I came across a pen, a cheap gold-plated metal one with the name “Worth” etched on the clip. The nib needed lots of attention but the barrel and cap are in reasonably good shape – plus the price was right – ok it could have been a couple dollars cheaper.

Back story

I set about researching the “Worth” name on the pen. Pens typically bear the names of the manufacturer such as Parker, Sheaffer & Esterbrook, while some also included names of large retail chains (“big box” stores). House-brand pens as they are known, are not favored by collectors but they are often attractive and on occasion of high quality. Could this be a department store pen, maybe Woolworth’s or possibly the French fashion shop House of Worth? I doubt it, so what’s next?

Are you familiar with Eclipse Pens? I’m not but wouldn’t you know it, they offer a metallic pen with a very similar design of gold-plating. Eclipse was a Canadian Pen manufacturer known for their celluloid and BHR pens. I assume that they contracted with a third party for the metalwork and the service provider probably had a catalog of designs to pick from. Finding two pens with the same design by different manufacturers is not a surprise.

Eclipse fountain pens were originally manufactured in the United States from about 1903 until the early 1930’s, manufacturing moved to Canada from 1925 to 1960 when the company shuttered. Maybe, maybe not, next!

Then I stumbled upon a dip pen manufacturer in NY marketing “Worth College Pen” nibs. These nibs are readily available on eBay and Pinterest. I tried researching the nib manufacturer but to no avail. I also posed questions to the Fountain Pen Network and Fountain Pen Geeks, and no one is familiar with “Worth” pens.

The Restoration

Ok let’s be honest, the nib is gross. There is ink gunking up the feed. The section is easily removed from the barrel. I put it in a cup of water for 24 hrs. Oddly enough the water did not change color based on the dried ink. I guess the gunk isn’t ink or it is not a water based ink (more likely the case). Anyway, the nib and feed easily separated from the section with a gentle pull and I set about working on the tarnished nib with a Sunshine cloth.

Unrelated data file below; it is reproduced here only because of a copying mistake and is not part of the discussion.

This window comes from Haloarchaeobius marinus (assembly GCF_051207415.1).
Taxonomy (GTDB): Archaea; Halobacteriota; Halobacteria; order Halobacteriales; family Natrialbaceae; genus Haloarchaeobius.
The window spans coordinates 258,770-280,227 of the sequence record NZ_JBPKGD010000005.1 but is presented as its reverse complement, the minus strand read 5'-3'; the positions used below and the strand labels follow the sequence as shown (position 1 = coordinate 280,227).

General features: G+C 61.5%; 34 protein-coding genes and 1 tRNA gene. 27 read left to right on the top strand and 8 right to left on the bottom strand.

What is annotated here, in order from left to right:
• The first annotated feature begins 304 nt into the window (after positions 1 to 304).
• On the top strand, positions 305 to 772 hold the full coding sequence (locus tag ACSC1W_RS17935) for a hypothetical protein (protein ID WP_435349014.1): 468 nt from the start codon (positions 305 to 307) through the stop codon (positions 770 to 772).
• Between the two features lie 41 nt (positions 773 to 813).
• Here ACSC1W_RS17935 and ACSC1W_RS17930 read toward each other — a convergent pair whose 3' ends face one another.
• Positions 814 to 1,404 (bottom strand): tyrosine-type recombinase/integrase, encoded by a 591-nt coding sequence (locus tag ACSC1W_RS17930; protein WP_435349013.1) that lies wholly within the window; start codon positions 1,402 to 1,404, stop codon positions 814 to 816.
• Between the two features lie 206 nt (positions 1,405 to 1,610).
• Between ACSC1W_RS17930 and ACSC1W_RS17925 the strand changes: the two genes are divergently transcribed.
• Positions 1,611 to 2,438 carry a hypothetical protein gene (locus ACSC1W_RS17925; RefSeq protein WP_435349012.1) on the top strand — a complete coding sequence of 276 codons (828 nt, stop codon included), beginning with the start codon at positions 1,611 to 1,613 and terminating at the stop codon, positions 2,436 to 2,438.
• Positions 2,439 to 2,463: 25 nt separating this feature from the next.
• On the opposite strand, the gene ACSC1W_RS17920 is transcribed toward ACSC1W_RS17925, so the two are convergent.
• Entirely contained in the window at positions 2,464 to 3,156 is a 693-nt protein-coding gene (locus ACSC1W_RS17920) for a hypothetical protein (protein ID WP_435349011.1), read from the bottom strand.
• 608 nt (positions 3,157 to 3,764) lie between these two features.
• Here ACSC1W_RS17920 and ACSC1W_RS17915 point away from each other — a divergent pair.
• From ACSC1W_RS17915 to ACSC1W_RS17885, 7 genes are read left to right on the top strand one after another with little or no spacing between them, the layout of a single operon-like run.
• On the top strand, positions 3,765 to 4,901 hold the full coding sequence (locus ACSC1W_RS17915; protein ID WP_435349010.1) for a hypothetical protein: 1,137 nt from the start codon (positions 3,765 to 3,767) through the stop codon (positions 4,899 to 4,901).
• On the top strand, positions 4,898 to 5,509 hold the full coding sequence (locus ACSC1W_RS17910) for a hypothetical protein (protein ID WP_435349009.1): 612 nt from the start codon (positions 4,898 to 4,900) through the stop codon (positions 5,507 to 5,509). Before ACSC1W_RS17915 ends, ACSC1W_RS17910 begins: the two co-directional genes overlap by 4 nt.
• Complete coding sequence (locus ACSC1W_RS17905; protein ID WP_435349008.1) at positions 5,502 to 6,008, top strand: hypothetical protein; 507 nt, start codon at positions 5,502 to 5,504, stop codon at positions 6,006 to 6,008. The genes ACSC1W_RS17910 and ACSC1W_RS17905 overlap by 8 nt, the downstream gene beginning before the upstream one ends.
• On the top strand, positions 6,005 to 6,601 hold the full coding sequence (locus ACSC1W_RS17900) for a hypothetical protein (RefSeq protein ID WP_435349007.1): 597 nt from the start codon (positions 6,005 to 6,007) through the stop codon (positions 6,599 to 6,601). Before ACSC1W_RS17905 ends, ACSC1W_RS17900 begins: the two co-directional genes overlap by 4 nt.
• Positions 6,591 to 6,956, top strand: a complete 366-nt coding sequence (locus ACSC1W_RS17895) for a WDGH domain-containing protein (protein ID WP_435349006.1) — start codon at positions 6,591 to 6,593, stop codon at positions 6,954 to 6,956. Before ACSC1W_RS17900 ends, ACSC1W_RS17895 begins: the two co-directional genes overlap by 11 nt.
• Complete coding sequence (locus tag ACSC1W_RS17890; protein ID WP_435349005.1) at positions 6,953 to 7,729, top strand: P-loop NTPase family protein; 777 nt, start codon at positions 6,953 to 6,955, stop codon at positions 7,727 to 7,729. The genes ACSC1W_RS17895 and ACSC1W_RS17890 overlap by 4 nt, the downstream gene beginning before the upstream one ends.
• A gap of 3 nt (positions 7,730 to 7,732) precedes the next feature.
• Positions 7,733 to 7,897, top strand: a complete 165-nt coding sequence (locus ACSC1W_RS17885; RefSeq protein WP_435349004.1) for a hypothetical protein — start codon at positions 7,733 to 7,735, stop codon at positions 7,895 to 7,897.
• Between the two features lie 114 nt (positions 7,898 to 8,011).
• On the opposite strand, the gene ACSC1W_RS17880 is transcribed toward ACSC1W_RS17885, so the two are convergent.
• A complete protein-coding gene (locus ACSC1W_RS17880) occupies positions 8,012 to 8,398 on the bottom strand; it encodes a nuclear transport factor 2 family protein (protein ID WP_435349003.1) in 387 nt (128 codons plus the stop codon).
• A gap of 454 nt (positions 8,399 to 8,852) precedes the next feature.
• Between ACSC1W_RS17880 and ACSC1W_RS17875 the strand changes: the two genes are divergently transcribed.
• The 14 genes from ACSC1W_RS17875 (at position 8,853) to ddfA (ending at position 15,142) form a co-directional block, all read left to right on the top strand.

When the old dried up ink sac was removed, it was grey primarily, making me think it dated back to the 1960s. The section was showing signs of abuse, sandpaper removed the marks and some accumulated yuck.

As you can see the barrel and cap are in good shape with the exception of the chip missing from the lever – oh well. A Sunshine cloth removed the accumulated dirt and grime, restoring a very nice luster to the pen.

I installed a new ink sac, a #18 fit very nicely without being cramped inside the barrel.

All cleaned up, nib shows no sign of damage, we’ll see if it needs any smoothing but it has what appears to be hard water stains. The stains could be caused by overzealous cleaning with alcohol or an acetone, or fountain pen unfriendly inks.

There does not appear to be any corrosive damage to the nib. I found several options to address the stains, including micro mesh, silver polish, car polish, tooth paste, an emery cloth, so I opted for 7,000 grit paper. If anyone has other suggestions on how to remove the stains don’t be shy.

How does it write? Well, it is scratchy, can’t say I am a fan. If the angle is too steep the nib digs into the paper causing holes. Also, it needs to have the nib and feed heat set (my fingers are blue now). Considering what it looked like when I got it, I guess it writes well.

Vital Statistics

  • Capped length 127mm,
  • Uncapped length 119mm,
  • Barrel diameter is 10mm,
  • The cap diameter is 11mm,
  • The Pen weighs in at 14g.